By Kalani Kumarasinghe
As Sri Lanka heads for parliamentary elections on August 5, the final stage of electoral campaigns are now coming to an end. A total of 7452 candidates will contest in the 2020 parliamentary election, with 3652 candidates from major political parties and 3800 candidates representing independent groups. With over 16 million eligible voters, this election is set to be a memorable one as the island grapples with a public health crisis.
The 2020 elections have suffered a few setbacks. Following President Gotabaya Rajapaksa’s dissolution of Parliament, six months ahead of the end of its full term, the election was initially scheduled to be held on April 25. It was then postponed to be held on June 20 as the country experienced a rapid rise in Covid-19 infections. While debates on the constitution raged, the Supreme Court on June 2 dismissed petitions challenging the dissolution of parliament and postponement of elections. The Election Commission on June 8 announced the new date for the 2020 parliamentary elections; August 5.
Why do we need an election at this point?
Amidst the Covid-19 pandemic and a severe economic struggle, many question as to why an election must be held at this point in time. It must be noted that candidates had already filed their nomination papers earlier in March, even though the elections were postponed twice. The President and the Prime Minister reiterated that elections were imperative even amidst a pandemic, perhaps in the hope of avoiding the inconvenience of a minority government.
However the executive powers of the president and its growing affirmation, especially with the Presidential Task Forces appointed to manage various administrative responsibilities is increasingly evident. According to the Constitution, General Elections are held every five years to form a fresh parliament. A parliament however can be dissolved six months prior to the end of its full term, according to the power vested with the executive presidency.
The President earlier this year issued an extraordinary gazette notification on March 2, 2020 which effectively dissolved the Parliament, with the view of convening the new Parliament on May 14, 2020, all within the 90 day period allowed under the constitution for this process. However with the coronavirus outbreak this goal could not be achieved.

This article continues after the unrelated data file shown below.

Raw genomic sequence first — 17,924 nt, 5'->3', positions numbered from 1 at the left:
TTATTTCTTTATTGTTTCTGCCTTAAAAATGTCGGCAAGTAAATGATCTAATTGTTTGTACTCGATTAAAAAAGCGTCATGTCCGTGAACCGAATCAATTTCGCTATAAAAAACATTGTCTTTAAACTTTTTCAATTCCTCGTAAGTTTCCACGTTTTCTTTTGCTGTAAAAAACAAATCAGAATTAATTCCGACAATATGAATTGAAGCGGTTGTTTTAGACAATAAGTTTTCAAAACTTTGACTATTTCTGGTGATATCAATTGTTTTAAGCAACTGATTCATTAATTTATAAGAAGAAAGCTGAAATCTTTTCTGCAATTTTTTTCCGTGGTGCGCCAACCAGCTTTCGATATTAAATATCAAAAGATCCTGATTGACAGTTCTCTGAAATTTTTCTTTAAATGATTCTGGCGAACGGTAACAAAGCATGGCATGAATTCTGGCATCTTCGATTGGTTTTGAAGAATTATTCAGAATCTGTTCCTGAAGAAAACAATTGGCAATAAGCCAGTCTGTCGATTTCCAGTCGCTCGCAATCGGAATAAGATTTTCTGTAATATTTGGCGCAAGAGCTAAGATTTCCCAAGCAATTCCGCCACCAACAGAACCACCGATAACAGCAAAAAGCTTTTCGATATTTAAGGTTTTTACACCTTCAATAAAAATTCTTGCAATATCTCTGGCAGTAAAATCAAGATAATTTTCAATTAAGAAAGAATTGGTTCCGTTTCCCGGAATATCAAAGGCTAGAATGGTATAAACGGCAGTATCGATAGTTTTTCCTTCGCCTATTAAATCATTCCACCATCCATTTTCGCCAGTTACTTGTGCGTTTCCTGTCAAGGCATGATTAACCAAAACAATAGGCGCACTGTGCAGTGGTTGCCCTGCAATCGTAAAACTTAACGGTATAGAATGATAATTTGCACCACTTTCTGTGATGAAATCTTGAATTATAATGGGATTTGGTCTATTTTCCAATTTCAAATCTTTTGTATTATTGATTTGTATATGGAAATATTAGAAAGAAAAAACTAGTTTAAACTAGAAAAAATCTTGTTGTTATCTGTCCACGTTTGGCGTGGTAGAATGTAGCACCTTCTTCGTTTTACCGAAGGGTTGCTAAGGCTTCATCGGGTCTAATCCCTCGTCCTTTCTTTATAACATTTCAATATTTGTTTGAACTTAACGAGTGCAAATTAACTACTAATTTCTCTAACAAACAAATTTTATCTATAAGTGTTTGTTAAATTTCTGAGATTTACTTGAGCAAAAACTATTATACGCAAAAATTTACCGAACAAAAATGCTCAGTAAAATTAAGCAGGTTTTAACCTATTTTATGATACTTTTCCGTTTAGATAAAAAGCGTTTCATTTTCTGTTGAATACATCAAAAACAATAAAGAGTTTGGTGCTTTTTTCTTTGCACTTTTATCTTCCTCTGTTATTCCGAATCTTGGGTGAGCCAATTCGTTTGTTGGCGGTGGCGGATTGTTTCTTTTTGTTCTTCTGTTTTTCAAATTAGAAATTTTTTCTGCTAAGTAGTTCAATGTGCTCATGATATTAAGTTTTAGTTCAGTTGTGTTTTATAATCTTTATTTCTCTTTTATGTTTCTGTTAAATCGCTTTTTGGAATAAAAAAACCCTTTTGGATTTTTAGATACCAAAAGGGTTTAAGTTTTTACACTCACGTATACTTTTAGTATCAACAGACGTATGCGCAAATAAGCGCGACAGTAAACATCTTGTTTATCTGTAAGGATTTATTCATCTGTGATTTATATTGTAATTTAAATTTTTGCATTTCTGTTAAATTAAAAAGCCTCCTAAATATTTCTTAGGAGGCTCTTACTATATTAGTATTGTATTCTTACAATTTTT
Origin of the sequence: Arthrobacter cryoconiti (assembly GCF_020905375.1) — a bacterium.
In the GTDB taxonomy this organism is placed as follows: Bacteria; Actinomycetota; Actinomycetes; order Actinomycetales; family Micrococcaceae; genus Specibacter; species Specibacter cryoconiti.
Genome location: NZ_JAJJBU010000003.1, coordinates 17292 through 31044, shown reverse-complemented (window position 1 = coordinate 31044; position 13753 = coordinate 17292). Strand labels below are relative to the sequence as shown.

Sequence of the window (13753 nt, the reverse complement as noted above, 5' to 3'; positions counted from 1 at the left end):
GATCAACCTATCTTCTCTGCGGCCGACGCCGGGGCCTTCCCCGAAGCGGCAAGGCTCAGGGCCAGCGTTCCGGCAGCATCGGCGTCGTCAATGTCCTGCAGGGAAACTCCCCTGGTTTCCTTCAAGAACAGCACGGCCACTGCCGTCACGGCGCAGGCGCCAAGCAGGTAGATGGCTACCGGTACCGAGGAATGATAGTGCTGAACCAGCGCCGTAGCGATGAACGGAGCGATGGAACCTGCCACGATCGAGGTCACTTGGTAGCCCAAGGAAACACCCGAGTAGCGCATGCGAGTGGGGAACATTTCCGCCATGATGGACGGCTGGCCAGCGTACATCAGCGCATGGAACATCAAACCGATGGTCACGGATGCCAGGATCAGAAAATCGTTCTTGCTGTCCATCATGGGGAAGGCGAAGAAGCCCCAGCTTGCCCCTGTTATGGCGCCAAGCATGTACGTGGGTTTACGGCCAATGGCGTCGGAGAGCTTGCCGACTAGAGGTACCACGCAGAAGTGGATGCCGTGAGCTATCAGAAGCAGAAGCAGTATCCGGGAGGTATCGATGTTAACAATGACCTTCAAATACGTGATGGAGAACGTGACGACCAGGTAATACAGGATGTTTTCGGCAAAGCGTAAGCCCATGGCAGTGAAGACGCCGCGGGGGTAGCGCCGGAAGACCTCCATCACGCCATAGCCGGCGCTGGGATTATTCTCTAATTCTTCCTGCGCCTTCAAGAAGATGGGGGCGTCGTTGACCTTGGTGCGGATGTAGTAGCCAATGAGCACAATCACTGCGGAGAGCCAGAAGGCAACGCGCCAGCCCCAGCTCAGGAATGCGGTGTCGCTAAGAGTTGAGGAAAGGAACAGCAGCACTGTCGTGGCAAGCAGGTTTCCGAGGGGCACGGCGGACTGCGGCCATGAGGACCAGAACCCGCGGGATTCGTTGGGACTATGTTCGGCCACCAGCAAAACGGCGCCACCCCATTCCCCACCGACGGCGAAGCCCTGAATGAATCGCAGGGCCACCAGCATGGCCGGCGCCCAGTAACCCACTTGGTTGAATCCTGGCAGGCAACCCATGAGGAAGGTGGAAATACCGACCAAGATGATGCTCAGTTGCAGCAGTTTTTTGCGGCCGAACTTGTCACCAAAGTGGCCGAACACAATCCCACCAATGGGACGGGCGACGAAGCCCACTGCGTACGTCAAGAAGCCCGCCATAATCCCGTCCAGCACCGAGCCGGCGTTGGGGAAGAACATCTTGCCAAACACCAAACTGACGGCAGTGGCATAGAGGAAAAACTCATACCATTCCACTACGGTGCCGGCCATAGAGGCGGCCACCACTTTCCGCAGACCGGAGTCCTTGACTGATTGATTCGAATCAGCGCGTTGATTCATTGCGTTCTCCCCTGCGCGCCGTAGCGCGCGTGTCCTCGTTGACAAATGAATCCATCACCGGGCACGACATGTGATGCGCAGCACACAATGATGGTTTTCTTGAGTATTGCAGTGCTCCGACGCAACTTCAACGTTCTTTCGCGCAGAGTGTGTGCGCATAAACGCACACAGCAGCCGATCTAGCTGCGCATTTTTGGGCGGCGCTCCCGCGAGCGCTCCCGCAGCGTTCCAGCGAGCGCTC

As Covid-19 shows no sign of slowing down, the Election Commission is monitoring the situation closely. The body also held mock polls in several districts to evaluate their operational capabilities. However it has warned that in the event of further spikes in Covid-19 cases, the election may be postponed to a later date. Although the spread of the disease seems to be contained at the moment, a postponement of parliamentary elections would further empower the executive presidency.
Regardless of the outcome, within the Executive arm of government, the Cabinet of Ministers sits at the very top. As such, it plays a critical role in ensuring that the government functions efficiently and effectively. Verité Research (VR) found three problems in the way in which Cabinet portfolios are designed in Sri Lanka which impede the ability of government to be effective:
1) the irrational assignment of subjects under ministry portfolios
2) the proliferation of ministries (the increase in the number of ministries over time)
3) the instability of ministry portfolios (how frequently ministries are changed).
In the past, these three problems have created delays in decision-making and implementation, reduced government accountability and increased costs. VR's research provides data and statistics to quantify the extent to which these problems have affected the three most recent Cabinets and the problems of instability, proliferation and irrationality are not unique to any one previous government.
However, while the problem of instability and the proliferation can be easily quantified, there is no current methodology against which to measure the irrationality of the portfolios. In its working paper “A Rational Method for Cabinet Formation in Sri Lanka”, VR presents a methodology that critically evaluates how rational the past three cabinets have been.
VR assesses the problem of irrationality along two axes: misalignment (combining subjects from unrelated sectors under a single ministry) and fragmentation (splitting up of related subjects across multiple ministries). VR referred three primary sources to assess the rationality of past Cabinet:
(1) Extraordinary Gazettes published by the Department of Government Printing;
(2) Report No.7 of the Administrative Reforms Committee on ‘The Rationalisation of Functions in Government’ published by the Wanasighe Committee in February 1988; and
(3) selected countries which rank highly on the Government Effectiveness Indicator 2018 compiled by the World Bank.